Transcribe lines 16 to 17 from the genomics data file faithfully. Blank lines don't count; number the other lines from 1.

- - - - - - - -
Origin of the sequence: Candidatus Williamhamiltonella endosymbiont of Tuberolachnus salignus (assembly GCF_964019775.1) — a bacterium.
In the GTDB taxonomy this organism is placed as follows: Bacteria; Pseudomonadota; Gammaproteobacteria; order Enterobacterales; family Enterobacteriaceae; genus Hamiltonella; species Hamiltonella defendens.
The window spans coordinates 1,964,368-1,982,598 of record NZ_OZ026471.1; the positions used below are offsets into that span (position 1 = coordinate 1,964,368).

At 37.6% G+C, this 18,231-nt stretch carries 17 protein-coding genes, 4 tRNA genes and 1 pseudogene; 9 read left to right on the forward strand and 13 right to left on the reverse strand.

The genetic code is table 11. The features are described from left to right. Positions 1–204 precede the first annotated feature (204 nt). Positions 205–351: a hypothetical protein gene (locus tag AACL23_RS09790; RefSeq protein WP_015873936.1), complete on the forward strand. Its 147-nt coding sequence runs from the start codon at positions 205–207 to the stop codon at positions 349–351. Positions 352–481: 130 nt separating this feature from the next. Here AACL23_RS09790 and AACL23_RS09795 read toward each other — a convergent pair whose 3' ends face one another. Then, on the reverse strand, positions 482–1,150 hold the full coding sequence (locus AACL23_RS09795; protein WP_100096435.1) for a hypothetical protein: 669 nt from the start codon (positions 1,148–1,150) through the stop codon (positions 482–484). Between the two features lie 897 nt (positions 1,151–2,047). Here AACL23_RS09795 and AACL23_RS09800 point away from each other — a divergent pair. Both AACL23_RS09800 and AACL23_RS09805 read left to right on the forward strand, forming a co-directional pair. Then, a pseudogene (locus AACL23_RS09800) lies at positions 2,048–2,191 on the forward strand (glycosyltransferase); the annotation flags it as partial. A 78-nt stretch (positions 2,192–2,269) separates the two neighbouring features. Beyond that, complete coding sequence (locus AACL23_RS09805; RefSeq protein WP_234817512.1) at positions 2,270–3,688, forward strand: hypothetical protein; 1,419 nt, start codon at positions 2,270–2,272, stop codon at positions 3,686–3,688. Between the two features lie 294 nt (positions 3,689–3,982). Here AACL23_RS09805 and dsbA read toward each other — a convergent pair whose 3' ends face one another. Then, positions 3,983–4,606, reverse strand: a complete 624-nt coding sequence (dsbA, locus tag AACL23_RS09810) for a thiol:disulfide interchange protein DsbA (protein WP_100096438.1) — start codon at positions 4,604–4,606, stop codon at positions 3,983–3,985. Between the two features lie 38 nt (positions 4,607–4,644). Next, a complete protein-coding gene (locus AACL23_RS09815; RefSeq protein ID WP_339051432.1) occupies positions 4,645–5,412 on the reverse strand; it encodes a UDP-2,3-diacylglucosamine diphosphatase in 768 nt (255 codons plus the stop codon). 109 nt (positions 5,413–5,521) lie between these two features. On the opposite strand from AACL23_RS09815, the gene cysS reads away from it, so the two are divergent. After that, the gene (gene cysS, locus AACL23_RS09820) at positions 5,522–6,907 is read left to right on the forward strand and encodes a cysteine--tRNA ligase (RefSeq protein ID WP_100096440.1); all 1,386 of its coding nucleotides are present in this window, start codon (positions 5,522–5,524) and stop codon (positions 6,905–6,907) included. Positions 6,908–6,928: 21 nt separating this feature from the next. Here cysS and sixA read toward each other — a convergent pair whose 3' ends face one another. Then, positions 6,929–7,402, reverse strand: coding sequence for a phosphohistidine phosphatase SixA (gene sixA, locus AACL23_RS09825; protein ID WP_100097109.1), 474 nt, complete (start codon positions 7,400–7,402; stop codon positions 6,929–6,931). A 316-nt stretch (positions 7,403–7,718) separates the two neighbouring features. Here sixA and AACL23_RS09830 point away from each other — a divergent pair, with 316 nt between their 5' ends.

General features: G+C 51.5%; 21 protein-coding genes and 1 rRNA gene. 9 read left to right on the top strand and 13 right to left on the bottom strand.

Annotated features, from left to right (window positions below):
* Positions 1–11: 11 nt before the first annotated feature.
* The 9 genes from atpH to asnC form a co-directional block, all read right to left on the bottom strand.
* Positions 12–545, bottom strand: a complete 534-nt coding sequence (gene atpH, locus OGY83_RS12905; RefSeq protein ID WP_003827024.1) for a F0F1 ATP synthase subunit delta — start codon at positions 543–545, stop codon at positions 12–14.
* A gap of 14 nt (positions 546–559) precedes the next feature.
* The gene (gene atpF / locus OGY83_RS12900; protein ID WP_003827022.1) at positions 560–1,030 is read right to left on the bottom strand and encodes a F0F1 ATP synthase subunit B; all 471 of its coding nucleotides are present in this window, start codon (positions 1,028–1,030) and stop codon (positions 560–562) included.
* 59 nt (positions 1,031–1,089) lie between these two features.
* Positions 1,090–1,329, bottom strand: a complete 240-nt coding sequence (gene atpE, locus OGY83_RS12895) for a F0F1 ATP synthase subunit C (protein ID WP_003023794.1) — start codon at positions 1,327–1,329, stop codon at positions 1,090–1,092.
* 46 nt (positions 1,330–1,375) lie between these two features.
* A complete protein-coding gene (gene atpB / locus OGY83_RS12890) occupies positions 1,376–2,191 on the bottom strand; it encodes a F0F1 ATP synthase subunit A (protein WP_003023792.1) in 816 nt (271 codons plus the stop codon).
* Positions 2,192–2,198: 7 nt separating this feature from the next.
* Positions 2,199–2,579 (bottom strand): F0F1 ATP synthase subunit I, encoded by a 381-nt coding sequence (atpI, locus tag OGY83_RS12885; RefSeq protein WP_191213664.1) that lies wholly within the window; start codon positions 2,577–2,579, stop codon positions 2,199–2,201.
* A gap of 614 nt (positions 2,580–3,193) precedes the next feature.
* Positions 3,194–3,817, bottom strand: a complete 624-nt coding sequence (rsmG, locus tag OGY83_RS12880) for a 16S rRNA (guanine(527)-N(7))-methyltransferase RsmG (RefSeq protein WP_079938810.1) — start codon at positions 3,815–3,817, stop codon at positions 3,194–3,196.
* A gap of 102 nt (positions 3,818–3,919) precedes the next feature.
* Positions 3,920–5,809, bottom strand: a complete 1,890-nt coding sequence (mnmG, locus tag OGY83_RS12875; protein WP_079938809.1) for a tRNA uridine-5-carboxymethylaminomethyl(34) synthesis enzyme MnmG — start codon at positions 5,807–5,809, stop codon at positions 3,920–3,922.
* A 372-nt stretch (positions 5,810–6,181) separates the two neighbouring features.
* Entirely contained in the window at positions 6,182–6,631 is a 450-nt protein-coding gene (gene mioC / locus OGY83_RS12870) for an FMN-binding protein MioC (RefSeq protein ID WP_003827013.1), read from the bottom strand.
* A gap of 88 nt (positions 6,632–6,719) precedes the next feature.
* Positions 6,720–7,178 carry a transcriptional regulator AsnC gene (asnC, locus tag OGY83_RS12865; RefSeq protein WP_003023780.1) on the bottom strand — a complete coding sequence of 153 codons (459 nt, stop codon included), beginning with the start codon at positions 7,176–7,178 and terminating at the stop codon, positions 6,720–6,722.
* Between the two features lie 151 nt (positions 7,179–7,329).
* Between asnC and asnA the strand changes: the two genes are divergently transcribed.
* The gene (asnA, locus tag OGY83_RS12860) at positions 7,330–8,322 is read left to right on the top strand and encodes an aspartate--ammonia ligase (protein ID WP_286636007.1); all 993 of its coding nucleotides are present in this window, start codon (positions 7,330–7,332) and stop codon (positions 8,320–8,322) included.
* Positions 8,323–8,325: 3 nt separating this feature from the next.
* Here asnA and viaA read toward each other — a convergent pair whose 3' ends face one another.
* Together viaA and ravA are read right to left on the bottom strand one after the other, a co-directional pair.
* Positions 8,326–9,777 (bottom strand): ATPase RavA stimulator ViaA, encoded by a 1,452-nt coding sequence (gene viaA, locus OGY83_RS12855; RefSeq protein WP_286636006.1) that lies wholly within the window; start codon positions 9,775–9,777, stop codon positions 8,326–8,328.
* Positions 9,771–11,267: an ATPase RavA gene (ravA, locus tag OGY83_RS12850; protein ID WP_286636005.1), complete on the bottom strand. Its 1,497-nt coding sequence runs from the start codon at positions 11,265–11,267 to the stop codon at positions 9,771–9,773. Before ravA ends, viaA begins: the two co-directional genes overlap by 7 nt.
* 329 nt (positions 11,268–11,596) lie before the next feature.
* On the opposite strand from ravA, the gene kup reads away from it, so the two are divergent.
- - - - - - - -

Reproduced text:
* A complete protein-coding gene (gene atpB / locus OGY83_RS12890) occupies positions 1,376–2,191 on the bottom strand; it encodes a F0F1 ATP synthase subunit A (protein WP_003023792.1) in 816 nt (271 codons plus the stop codon).
* Positions 2,192–2,198: 7 nt separating this feature from the next.